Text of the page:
At that point I thought: Stick with this theme. And Zwischenstand was further developed into Kirche der Angst [A Church of Fear for the Stranger in Me] for the Ruhr-Triennale, as a sort of requiem or ‘cancer mass’. It was a huge success yet a different kind of success than previously. Something really happened between the audience and us – it was sincere and, to a certain extent, tragic. I also appeared in a short scene at the end of the performance that utilised the liturgy of a Catholic mass. But on the fifth or sixth evening, I thought: That’s enough. I don’t want to make touring theatre, or something, for people with cancer. That can’t be the case and it has no future. And then came the third part in the Burgtheater Vienna and, with it, the risk that people would perhaps think: Yeah, yeah, here he goes again about his illness…But then the situation changed again. The metastasen suddenly disappeared as a result of a tablet, something which, according to the doctors, wasn’t really possible in that period of time. After four or five weeks, I had a CT scan in which none could be found! How does that come about? The third part of the trilogy is concerned with life going on. What do you do, when you step back into reality, but you can’t perceive it as real because you previously thought you were already dead?
When someone dies, it is the loneliest path there is. It is not about hand-holding or whatever: My father smiled at the end. That was, however, a smile that I couldn’t understand. Was it, perhaps, the smile of someone face to face with a secret society that had taken him in? To see that was a heavy burden for me because he also told us that, in two weeks, he would be dead. And in two weeks he was dead. They are exceptional circumstances and we lack the criteria for working through them.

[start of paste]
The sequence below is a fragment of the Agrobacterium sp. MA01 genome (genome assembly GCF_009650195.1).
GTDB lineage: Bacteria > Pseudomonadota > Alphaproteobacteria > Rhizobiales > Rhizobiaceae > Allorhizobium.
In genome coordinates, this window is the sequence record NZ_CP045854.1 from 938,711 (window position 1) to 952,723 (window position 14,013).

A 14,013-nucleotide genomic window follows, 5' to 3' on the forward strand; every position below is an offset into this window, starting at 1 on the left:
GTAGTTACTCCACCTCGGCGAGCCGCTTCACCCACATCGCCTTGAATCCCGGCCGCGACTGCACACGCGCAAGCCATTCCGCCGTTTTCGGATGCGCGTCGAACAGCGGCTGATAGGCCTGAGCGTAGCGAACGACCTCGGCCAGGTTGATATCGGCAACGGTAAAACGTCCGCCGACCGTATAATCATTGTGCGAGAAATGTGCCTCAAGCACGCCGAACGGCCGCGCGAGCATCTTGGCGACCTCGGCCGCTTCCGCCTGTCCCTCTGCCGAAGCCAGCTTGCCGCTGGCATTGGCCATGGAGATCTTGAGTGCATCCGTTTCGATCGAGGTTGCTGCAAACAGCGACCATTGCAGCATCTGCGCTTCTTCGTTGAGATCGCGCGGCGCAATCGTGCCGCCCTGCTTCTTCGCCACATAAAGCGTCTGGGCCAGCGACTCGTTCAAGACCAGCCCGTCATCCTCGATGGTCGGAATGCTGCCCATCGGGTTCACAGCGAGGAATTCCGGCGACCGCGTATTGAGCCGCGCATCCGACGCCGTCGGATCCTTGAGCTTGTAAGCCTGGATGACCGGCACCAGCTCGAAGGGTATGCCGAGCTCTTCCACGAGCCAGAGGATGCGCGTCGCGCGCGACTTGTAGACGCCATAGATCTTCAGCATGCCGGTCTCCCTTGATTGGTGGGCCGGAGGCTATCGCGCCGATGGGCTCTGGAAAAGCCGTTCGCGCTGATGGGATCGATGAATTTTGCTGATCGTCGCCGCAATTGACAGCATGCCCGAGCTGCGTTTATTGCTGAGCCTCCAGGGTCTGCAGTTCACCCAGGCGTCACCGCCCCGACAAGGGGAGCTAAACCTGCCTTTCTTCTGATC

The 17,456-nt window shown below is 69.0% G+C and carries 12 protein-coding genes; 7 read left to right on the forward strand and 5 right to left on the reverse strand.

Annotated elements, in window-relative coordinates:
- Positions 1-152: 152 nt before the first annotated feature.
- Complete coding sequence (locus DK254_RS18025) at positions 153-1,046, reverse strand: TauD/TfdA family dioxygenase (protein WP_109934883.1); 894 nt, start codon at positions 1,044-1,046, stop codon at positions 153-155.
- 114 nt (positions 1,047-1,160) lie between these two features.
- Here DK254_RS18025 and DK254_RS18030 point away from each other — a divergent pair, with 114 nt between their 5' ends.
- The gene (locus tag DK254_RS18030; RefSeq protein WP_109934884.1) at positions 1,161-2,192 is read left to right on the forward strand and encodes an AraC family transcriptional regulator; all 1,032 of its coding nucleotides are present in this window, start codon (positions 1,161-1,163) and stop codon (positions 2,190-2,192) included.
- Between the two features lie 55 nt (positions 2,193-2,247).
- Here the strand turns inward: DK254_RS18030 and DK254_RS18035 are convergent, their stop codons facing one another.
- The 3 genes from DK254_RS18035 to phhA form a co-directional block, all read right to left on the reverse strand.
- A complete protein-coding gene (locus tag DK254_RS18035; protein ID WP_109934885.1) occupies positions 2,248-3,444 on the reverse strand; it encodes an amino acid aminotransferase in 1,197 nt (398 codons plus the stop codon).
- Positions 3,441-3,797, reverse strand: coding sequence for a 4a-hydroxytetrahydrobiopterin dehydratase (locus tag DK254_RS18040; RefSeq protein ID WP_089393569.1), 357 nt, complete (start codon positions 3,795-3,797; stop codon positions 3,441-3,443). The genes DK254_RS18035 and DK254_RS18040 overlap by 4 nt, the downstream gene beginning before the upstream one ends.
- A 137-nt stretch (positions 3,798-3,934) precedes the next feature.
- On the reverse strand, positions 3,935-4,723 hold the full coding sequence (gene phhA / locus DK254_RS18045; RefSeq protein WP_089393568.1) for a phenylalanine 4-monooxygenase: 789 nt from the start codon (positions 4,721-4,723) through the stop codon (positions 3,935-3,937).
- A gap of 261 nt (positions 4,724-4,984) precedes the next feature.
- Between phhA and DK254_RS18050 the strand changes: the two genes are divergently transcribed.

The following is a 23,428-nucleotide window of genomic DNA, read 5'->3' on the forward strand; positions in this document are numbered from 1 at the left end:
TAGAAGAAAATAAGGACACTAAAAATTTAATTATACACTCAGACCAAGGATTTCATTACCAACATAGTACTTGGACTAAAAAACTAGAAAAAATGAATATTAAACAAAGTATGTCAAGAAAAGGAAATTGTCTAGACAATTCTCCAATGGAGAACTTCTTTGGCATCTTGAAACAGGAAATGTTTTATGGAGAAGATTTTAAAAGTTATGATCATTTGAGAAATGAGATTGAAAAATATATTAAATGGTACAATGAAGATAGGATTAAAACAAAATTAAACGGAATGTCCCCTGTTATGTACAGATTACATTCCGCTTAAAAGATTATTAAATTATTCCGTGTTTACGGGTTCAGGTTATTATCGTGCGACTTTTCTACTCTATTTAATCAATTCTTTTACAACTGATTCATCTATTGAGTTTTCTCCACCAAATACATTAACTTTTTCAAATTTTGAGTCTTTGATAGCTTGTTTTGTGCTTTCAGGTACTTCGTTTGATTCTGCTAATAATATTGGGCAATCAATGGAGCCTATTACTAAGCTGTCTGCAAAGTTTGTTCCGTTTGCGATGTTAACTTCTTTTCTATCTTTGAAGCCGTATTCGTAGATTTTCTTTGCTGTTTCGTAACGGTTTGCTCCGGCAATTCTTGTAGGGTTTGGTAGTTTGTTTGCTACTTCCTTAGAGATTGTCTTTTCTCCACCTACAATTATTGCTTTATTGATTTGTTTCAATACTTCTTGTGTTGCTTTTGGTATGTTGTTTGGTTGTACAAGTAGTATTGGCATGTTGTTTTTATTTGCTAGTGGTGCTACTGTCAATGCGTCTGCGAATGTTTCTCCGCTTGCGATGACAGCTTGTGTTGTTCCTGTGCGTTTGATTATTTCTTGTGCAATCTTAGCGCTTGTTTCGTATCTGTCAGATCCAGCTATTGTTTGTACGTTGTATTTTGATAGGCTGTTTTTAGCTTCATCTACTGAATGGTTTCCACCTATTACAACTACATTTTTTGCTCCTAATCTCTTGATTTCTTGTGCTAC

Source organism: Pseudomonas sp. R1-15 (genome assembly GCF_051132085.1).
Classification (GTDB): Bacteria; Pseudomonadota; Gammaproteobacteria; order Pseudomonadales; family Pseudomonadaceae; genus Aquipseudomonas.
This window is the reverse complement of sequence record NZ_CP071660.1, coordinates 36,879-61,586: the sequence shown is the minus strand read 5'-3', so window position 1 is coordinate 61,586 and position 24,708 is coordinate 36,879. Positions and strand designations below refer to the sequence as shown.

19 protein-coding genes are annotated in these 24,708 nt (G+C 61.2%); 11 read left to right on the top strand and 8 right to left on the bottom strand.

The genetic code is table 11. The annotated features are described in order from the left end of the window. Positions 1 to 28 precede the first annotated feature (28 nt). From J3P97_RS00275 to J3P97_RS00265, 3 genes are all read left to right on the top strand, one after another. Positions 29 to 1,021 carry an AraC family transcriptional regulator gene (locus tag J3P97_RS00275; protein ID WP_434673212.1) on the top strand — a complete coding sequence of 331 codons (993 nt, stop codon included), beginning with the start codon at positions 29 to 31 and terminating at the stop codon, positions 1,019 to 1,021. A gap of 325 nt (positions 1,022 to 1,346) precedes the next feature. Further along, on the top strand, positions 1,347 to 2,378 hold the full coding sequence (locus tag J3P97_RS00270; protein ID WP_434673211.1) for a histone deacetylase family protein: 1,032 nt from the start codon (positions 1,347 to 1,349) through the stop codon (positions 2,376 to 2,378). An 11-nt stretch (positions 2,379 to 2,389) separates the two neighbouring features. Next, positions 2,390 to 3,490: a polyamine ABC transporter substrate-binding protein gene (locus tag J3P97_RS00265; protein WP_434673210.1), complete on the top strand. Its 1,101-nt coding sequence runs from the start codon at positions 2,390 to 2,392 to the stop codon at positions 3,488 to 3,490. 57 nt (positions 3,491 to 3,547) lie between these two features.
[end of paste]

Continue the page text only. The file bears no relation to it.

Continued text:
Can one actually grasp something like that in a production?
It can only function via music, and perhaps also via beliefs, ie. individual beliefs. One couldn’t go further with some sort of objective realism. Only through that which is ritualistic, almost sacred can one produce something that is befitting and moving. And the third part Mea Culpa was perhaps the most difficult: an uncertain resurrection, a celebration of life in the face of the inevitability of death.
In the middle of the stage, almost invisibly, I presided over the church, that is, the Kirche der Angst. Within it the ritual continues and someone there celebrates a requiem while outside are the treatment rooms and life follows its normal course… It is once again an argument [Auseinandersetzung] with the realisation that redemption is actually a concept that is completely misunderstood, and which one connects with something great and sublime. But redemption is the most individualistic, small, and awful step that there is. Because he who is done for, who seeks only to be redeemed gives himself over to total loneliness and surrenders everything that makes him who he is. That he is then told that everything will be fine and that he can cope – this is not really what is on his mind…If one has been through such a situation and come through it, one has more interest in people than before. One sees them differently. I look at them as if I were already standing a step outside of them. One looks at them perhaps not more exactly, not analytically, but longer. Humans and human life gain a different value. Everything is no longer taken for granted.
Previously you were always on stage and committed to being involved. It was precisely this lack of distance that defined your work. From the earliest theatre productions on, you had to be able to join in, because otherwise you couldn’t respond to the reactions of the public and the actors’ routines. And now suddenly this composure?